A magic moment in the life of the literary legend, who died Tuesday at the age of 84.


Of the thousand students in attendance, E.L. Doctorow could spy but one or two even paying attention as he looked over the podium. They spilled into the aisles, sitting cross-legged at the largest venue on campus to be wowed by their famous alumnus. His name graced the posters across campus, the advisory board of the Kenyon Review, the numerous titles on display in the library and a special coffee mug available at the bookstore of this bucolic campus an hour plus from Columbus. It read, “Writing poetry was what we did at Kenyon, the way they play football at Ohio State.”

But still, he knew, he had lost his audience.

To think that we could all have a connection, just a moment really, across several generations: That’s the power of a story.

To be fair, EL Doctorow had attended Kenyon when it was a men’s college for serious students who thought the Ivy Leagues were for playboys. Many of them were still working off the G.I. Bill, fresh from WWII. Not so in the fall of 2002, while a 70-year-old Doctorow unspooled yet another complex sentence involving then-presidential hopeful John Kerry, the Bhagavad Gita and a couple of things that I had to look up later at the library next door. His opening lines were, “Since I’m back at home here I think we’ll just stick to the hard stuff.”

But then he paused. What did we do, I wonder now, in the era before smartphones, when bored in a lecture? Did we page through our wire-bound day planners? Pass handwritten notes? I don’t remember. But I do remember what Doctorow did next.

“A memory has just come over me…” Students shifted in their seats. This is what they’d skipped seminar for. Doctorow, the author of epic, critically lauded tomes like Billy Bathgate and Ragtime, which was later adapted into a film and a four-time Tony Award-winning stage musical. “…To back when I was your age. And I came to this very auditorium to see the great poet Robert Frost.”

He had us. He had us right then. As college kids being reminded that grownups were once your age. But moreso with the lineage. As if you could get from us to Robert Frost to Walt Whitman in just three moves. “Back then this room was the basketball arena. But they set up folding chairs and we all assembled to see the great Robert Frost. I remember because he read, ‘The Road Not Taken.’ ”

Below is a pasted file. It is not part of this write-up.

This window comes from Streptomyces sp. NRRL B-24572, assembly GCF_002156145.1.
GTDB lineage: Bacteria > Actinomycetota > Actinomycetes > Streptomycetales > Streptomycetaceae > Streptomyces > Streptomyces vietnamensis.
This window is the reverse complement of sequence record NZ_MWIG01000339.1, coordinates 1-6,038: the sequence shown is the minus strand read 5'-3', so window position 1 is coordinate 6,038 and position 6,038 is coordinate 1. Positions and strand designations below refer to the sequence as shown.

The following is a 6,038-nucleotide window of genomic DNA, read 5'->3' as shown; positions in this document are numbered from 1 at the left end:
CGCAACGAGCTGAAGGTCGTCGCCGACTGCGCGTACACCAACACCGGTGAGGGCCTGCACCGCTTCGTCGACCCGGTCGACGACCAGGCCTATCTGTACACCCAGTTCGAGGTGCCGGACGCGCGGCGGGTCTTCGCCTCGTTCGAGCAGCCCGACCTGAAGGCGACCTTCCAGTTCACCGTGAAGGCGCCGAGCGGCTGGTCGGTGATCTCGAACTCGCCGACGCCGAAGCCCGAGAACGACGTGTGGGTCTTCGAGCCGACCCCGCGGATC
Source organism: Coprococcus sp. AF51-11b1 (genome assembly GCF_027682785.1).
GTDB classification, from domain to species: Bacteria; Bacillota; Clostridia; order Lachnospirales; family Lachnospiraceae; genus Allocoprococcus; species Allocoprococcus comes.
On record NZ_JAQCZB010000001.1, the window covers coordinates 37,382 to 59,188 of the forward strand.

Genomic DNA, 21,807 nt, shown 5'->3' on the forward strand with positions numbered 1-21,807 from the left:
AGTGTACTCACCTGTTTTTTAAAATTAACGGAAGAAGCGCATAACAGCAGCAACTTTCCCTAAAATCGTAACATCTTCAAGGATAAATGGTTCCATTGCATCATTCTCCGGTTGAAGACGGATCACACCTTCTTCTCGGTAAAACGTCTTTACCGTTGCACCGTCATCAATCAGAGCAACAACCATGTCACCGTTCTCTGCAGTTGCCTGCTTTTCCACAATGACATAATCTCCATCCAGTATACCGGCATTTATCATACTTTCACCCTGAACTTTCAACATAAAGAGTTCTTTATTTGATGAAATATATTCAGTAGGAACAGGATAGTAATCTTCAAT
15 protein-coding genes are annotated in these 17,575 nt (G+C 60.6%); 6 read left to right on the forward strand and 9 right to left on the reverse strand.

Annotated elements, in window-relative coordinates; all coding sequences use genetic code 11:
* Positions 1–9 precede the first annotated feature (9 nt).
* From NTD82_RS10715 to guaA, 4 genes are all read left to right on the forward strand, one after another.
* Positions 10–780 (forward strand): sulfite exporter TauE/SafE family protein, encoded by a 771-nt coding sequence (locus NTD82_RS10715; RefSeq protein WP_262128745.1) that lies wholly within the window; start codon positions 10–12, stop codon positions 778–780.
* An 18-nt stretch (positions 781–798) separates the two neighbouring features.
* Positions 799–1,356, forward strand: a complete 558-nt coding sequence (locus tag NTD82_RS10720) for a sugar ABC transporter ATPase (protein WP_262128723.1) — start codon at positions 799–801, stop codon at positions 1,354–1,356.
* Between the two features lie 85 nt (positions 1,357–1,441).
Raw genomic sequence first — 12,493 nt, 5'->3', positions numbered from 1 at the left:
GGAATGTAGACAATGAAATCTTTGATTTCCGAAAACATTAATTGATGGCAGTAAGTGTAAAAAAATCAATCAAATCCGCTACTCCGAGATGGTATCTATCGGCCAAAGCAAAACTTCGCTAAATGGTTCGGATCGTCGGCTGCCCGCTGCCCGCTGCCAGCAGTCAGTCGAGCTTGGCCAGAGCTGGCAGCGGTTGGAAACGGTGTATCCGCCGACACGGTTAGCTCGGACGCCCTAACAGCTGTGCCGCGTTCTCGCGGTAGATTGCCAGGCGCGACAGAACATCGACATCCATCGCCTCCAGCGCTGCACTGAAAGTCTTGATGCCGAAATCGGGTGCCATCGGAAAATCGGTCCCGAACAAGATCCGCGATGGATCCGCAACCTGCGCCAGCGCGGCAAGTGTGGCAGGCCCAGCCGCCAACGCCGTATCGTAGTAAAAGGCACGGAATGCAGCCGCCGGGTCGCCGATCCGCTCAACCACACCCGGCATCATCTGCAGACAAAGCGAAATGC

“Now, before the hippies, before the Beatniks, we had these sort of Pre-Beats on campus. One of them I’ll never forget was named Frank LeFever.” Doctorow went on to describe that certain soul that had never not been on every college campus since. He might be Steve Jobs, but he also might just be… that guy. “He wore shredded blue jeans cut off at the knees and t-shirts with great looping holes and hanging flaps. He never bothered to have his hair cut, so that it hung long and shaggy down the back of his neck. He favored workshoes without socks and sometimes affected a single earring, like a Portugese fisherman.”

“And when Frost had finished, he got to the part where he says, ‘I shall be telling this with a sigh / Somewhere ages and ages hence: / Two roads diverged in a wood, and I— I took the one less traveled by, / And that has made all the difference.”

A rumbling coo came over the young audience. Yes, Robert Frost. Yes, E.L. Doctorow. Yes, you get it. Yes, you understand decision and indecision. The thing our parents don’t get. In 2016 that poem will be 100 years old, but it will not have aged.

“And LeFever stamped over in his workboots and hollered, ‘Mr. Frost, was that a real poem or did you just make that up?’ ”

Laughter, rapt attention, thunderous applause, and an hour-long Q&A followed. He had the audience through the entire rest of the night. To think that we could all have a connection, just a moment really, across several generations: That’s the power of a story. It’s not how Robert Frost’s heckler derailed their lecture, but how Doctorow used that bit—50 years later—to get his back on track.

After the lecture I went next door to the library to look up just what the hell a “caesura” was, and I found it had closed at midnight.

If you go to a writing conference or get one of those cutesy books at Barnes & Noble, you might bump into one of Doctorow’s bon mots, “Writing is a socially acceptable form of schizophrenia.” Or: “Planning to write is not writing. Outlining, researching, talking to people about what you’re doing, none of that is writing. Writing is writing.” And my favorite: “Good writing is supposed to evoke sensation in the reader—not the fact that it is raining, but the feeling of being rained upon.”

But the one I keep coming back to as a writer is just that moment of Doctorow watching LeFever make an ass out of himself while heckling Robert Frost. There will be critics and naysayers and YouTube commenters. Those people rarely lead happy lives or produce quality work. It’s best to imagine they are all Frank LeFever, doing whatever it is these people did before hacky sacks.

After my first book came out, I told that story in a small lecture back at Kenyon College (I’m no Doctorow). The students laughed, just as we had laughed. The young writers in the group asked how you will know if your writing is any good. And I told them: You won’t. But years ago I learned from Doctorow that only you will ever truly know if you’ve written a real story, or if you had just made one up. So just write it so damn well that even you won’t care.

And that has made all the difference.